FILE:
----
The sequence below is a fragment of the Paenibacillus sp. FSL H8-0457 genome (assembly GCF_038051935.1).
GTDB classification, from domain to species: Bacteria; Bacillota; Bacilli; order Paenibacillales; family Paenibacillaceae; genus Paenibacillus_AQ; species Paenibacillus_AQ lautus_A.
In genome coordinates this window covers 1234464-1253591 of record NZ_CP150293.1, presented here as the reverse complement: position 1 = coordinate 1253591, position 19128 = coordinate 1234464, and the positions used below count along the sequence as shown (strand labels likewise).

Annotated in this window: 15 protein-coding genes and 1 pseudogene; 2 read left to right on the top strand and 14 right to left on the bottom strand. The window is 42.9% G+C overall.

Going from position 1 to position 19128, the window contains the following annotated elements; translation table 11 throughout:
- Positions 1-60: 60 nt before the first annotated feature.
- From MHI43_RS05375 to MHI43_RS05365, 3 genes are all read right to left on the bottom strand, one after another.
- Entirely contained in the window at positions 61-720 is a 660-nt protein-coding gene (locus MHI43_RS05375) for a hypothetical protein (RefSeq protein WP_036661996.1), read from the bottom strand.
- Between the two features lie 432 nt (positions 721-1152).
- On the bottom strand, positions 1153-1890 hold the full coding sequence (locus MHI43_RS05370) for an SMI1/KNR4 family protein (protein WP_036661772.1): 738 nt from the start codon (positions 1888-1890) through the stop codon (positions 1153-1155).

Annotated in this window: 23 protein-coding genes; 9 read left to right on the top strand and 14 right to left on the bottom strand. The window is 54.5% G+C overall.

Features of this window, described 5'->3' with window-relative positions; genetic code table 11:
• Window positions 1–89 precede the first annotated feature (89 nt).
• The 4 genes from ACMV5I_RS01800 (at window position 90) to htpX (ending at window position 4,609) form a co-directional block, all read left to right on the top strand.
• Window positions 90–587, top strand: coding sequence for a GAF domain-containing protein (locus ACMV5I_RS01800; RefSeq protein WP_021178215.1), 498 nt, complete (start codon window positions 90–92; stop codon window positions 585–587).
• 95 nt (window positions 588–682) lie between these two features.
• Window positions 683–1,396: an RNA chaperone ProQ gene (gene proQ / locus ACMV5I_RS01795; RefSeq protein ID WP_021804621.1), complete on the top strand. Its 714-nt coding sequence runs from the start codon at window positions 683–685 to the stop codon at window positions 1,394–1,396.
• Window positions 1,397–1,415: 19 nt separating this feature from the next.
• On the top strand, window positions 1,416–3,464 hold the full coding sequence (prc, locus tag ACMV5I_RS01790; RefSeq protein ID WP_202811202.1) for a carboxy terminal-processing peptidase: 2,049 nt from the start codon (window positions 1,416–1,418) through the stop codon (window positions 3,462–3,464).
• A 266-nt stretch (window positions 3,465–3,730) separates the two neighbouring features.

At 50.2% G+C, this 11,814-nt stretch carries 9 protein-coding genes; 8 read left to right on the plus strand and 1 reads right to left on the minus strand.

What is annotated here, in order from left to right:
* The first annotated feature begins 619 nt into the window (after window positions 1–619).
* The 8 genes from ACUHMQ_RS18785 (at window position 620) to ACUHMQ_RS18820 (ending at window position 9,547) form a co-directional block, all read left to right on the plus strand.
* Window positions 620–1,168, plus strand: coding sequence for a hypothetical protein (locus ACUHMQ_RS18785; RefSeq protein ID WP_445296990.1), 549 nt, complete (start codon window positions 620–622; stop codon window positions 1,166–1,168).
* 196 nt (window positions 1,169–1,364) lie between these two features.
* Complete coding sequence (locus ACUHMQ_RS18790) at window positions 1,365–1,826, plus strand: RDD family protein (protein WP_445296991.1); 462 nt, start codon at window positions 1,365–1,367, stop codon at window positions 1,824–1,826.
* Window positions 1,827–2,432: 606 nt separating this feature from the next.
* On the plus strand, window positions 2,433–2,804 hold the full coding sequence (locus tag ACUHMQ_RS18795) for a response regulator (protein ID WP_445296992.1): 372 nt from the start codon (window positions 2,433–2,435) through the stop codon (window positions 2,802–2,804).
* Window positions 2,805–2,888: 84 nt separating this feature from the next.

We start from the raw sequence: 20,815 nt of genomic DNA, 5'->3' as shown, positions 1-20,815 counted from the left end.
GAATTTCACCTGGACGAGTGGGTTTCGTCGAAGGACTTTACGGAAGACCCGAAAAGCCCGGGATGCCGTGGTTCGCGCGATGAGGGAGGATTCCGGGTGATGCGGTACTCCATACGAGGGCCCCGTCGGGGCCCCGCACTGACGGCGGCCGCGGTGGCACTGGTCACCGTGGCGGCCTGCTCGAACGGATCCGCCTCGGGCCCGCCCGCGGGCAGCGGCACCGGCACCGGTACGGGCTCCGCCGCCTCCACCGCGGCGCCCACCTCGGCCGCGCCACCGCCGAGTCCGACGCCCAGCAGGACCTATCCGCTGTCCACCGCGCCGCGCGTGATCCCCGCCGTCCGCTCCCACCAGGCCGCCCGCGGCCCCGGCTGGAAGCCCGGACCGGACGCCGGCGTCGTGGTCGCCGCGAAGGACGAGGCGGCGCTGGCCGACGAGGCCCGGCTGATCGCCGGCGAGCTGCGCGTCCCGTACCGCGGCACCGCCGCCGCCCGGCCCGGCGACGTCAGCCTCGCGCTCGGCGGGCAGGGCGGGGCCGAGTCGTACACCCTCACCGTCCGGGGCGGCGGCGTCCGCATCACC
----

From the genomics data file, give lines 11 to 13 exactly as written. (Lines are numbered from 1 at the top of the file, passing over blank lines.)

Annotated in this window: 23 protein-coding genes; 9 read left to right on the top strand and 14 right to left on the bottom strand. The window is 54.5% G+C overall.

Features of this window, described 5'->3' with window-relative positions; genetic code table 11:
• Window positions 1–89 precede the first annotated feature (89 nt).